We're at the halfway point in the series (episode six is premiering later this evening), and I feel like I'm hate watching just to see how much worse things could get. This completely goes against the showrunners' initial philosophy of getting the viewers at home to care about the characters as much as possible before offing them one by one. It's also a terrible way to watch slasher films. When you start rooting for the killer themselves, the film isn't taken very seriously. Take mid-franchise Nightmare on Elm Street, for example. When those films started making themselves all about Freddy's antics (and only served to develop his personality rather than any of his victims), the goofy tone made it a horror franchise in name only. While there's definitely an audience for that kind of property, it's definitely not what MTV's Scream wants.  But I don't know where it all went wrong. Things started off sort of promising in the pilot episode (written by film series writer Kevin Williamson), but that episode was full of so many problems. Pointed dialogue, archetypes, and its intro, while well done, only mirrored the series' openings thus far. It seemed adapting the films was a fool's errand as Scream 4 completely destroyed its own existence already. The fourth film already did what you'd expect a modern Scream to do: used new technologies in an interesting way, break down existing archetypes, and establish a new status quo (which was, hilariously, the old one). So when the TV series seemed to be taking a step back, it already lost. It would've been fine had any of its new choices felt compelling.  What are those new choices? Existing in a universe completely separated from the films (its yet to be confirmed if the "Stab" movies exist, so I'll assume this is just a new timeline or something), it's set in a town named Lakewood where a killer named Brandon James once terrorized kids in a high school. The new Ghostface's mask is based on that guy's face, too. So the main mystery of the series is figuring out how much this new set of deaths has to do with the old one. But, five episodes in, I don't care about any of it. Everyone in this show is terrible. Terrible characters make for good TV all the time, but that's when there's adequate drama to be mined from their poor decisions. Here it just seems like there's some deficiency in each character's core that causes a disconnect with the audience. It doesn't help that there's a noticeable drop in quality in each episode where someone doesn't die.  For as many missteps Scream has had, there's definitely some hope. With only a few episodes to go before season end, there's plenty of potential for the show to hit that "so bad, it's good" sweet spot. Episode three "Wanna Play a Game?" was great in that regard. It was so bad, all of the terrible decisions actually coalesced into a great sequence. Spoiler, I guess if you still want to watch this show despite me asking you not to, one girl dies while facetiming and her last words are "I can see the stars." It's magical, and the series has yet to bring that same kind of ingenuity to the table again. I'm hoping that it'll happen once more, but that's a thin hope. It's like hoping the garbage doesn't smell so bad after you've been forced to take in it so many times.  [embed]219713:42526:0[/embed] It might be gauche to judge a TV series based on a few episodes (judge the first one posted above for yourself), but I really tried to stick it out. After MTV announced it's getting a second season, I really don't see this working out. Unless it means we'll be getting a brand new cast and story each season, with some returning characters a la the Scream sequels, I can't see this show continuing. There's a semblance of an endgame in sight, but it's going to be quite a struggle to get there.  So why even struggle? Don't bother with this at all.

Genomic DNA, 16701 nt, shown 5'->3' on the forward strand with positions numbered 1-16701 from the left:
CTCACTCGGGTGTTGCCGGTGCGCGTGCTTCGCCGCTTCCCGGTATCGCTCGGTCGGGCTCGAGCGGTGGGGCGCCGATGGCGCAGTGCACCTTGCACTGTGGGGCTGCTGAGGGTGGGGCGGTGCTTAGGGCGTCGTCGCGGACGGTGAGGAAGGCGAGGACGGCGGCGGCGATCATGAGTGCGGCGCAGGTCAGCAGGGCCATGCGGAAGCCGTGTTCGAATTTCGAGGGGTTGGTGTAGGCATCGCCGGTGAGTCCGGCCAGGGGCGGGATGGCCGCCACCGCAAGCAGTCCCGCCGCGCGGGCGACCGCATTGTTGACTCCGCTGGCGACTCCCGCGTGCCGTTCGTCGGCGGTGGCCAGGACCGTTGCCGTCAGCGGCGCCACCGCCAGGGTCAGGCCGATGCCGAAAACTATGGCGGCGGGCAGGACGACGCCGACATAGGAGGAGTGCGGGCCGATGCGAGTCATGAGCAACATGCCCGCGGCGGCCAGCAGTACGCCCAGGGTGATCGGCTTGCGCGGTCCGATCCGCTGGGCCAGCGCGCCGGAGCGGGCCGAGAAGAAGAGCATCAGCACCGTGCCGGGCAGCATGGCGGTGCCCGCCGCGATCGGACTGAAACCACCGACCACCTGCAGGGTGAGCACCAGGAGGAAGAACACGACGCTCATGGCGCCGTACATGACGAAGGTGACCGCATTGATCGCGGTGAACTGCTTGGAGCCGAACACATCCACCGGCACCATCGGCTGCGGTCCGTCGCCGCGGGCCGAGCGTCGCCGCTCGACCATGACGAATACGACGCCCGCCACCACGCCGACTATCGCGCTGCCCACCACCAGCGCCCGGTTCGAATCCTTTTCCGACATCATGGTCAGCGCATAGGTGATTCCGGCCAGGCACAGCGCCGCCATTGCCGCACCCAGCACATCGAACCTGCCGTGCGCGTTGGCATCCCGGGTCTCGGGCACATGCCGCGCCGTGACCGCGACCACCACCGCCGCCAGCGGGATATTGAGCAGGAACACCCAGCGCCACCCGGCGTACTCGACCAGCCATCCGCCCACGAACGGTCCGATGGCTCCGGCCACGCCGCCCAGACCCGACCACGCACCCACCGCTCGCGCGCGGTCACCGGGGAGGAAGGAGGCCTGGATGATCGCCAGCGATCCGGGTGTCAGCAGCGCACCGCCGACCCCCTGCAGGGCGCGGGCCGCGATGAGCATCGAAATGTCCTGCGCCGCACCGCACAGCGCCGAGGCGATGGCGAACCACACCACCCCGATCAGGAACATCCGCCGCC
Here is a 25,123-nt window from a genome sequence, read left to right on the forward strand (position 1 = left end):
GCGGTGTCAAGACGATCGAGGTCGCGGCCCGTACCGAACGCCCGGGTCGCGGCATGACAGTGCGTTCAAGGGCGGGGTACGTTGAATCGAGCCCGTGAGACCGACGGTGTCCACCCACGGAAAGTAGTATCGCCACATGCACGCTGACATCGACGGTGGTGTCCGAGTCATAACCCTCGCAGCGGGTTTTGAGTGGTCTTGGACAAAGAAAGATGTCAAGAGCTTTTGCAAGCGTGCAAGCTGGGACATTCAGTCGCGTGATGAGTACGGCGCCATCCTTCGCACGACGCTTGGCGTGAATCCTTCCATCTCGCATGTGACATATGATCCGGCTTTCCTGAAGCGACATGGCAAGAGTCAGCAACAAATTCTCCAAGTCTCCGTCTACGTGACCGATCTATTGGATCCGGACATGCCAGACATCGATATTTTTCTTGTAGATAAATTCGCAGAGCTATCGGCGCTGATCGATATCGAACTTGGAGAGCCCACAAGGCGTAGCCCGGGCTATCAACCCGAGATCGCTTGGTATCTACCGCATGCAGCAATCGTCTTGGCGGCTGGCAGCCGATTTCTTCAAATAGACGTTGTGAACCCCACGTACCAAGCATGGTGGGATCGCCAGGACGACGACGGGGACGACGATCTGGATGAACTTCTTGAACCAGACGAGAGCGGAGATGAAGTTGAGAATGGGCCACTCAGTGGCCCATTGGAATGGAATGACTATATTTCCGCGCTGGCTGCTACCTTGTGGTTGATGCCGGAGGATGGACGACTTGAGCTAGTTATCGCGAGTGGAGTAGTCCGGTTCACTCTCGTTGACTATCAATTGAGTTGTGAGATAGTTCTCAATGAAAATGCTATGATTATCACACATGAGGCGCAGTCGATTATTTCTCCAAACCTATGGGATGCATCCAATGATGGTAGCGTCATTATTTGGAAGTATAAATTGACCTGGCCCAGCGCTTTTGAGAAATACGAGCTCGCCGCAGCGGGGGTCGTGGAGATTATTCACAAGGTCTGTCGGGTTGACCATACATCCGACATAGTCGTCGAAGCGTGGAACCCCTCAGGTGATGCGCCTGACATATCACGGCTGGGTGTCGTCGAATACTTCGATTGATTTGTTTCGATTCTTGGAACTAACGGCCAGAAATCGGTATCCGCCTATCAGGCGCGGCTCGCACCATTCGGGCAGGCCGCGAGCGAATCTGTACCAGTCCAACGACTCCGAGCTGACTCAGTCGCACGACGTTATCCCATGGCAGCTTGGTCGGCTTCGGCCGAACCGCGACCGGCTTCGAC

MTV's Scream photo
Do you like scary TV shows? I'm sorry.
Back when MTV first announced they were developing a pilot based on the Scream films, I thought it was a great idea. I have a huge fondness for the films themselves, and barring Scream 3, no other series did more for the slas...

Dark Tower gets director photo
Dark Tower gets director

A Royal Affair director Nikolaj Arcel signs on to direct Stephen King's Dark Tower

Ever closer to a Gunslinger Born
Jul 13
// Sean Walsh
The man in Black fled across the Desert, and the Gunslinger followed. After what feels like an eternity of heartbreaking ups and downs, The Dark Tower inches ever closer to actually existing. The little franchise that co...
Ash Vs. Evil Dead Tailer photo
Bruce Campbell's still bad-Ash *rimshot*
The first full trailer for Starz's Ash vs. Evil Dead is out, and it looks way better than it has any right to look. Bruce Campbell is back as Ash, and they're playing up his schlubbiness, age, and cult persona to great effect...

Review: The Gallows

Jul 10 // Matthew Razak